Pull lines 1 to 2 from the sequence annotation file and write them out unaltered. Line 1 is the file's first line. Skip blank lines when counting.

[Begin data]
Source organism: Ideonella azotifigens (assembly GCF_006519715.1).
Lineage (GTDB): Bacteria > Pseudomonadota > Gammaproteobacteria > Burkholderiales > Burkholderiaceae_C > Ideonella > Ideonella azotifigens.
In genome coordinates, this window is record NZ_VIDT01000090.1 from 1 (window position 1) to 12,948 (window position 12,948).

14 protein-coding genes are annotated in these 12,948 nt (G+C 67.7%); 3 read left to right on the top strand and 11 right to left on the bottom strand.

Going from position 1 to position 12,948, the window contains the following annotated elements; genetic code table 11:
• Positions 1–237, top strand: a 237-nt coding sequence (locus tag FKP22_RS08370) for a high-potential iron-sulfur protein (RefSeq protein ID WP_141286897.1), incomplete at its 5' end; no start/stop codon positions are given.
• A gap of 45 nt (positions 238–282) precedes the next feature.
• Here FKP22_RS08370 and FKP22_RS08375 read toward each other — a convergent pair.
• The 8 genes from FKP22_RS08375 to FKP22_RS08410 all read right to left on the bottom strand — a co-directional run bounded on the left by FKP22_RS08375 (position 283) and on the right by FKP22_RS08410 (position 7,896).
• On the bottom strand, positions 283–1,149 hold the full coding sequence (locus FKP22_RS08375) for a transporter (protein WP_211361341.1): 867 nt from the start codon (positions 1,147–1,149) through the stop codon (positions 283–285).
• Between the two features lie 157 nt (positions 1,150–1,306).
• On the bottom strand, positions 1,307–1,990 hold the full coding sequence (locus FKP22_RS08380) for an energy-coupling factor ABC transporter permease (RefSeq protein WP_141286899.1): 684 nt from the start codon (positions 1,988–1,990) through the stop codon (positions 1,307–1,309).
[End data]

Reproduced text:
Source organism: Ideonella azotifigens (assembly GCF_006519715.1).
Lineage (GTDB): Bacteria > Pseudomonadota > Gammaproteobacteria > Burkholderiales > Burkholderiaceae_C > Ideonella > Ideonella azotifigens.